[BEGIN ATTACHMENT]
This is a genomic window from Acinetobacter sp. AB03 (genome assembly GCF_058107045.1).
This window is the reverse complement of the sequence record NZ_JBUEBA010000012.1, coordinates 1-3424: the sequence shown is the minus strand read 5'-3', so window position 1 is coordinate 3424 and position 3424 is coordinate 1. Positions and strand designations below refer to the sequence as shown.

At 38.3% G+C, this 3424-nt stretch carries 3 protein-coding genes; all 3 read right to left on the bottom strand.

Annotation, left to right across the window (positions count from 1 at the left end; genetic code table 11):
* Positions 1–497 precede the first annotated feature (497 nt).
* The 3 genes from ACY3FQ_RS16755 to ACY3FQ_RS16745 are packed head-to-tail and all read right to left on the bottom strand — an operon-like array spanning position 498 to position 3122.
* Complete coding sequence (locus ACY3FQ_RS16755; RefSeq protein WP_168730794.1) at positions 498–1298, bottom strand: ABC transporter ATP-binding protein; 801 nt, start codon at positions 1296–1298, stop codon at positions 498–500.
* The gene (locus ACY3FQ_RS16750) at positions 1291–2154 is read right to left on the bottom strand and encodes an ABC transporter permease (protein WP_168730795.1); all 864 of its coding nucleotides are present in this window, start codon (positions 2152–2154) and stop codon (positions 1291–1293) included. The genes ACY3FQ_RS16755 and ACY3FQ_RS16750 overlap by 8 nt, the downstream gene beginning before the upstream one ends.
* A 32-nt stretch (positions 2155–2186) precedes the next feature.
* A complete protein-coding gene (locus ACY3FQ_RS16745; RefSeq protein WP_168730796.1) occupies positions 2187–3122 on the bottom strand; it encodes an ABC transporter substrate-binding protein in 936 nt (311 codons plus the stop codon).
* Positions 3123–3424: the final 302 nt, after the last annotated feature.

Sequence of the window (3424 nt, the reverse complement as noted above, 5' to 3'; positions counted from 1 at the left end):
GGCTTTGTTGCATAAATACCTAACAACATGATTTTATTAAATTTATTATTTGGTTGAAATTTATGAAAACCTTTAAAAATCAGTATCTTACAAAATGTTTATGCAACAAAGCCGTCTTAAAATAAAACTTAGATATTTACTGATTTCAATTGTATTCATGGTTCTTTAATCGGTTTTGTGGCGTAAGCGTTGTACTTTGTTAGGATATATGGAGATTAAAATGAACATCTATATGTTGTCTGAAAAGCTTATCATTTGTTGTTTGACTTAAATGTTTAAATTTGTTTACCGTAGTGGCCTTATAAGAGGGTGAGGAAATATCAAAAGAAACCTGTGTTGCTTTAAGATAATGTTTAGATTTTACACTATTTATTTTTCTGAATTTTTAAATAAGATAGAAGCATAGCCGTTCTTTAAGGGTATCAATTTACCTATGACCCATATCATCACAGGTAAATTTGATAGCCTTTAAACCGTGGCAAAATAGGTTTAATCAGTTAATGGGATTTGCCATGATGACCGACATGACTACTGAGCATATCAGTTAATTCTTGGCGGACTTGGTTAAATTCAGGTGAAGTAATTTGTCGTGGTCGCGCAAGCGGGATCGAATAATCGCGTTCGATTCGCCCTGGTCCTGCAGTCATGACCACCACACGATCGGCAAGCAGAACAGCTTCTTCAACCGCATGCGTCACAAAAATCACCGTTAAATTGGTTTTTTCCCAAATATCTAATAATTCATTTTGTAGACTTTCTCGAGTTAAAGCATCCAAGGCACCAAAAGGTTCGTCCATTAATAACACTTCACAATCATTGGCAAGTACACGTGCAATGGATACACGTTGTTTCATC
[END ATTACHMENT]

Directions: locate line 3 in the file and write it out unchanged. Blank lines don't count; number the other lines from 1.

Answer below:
At 38.3% G+C, this 3424-nt stretch carries 3 protein-coding genes; all 3 read right to left on the bottom strand.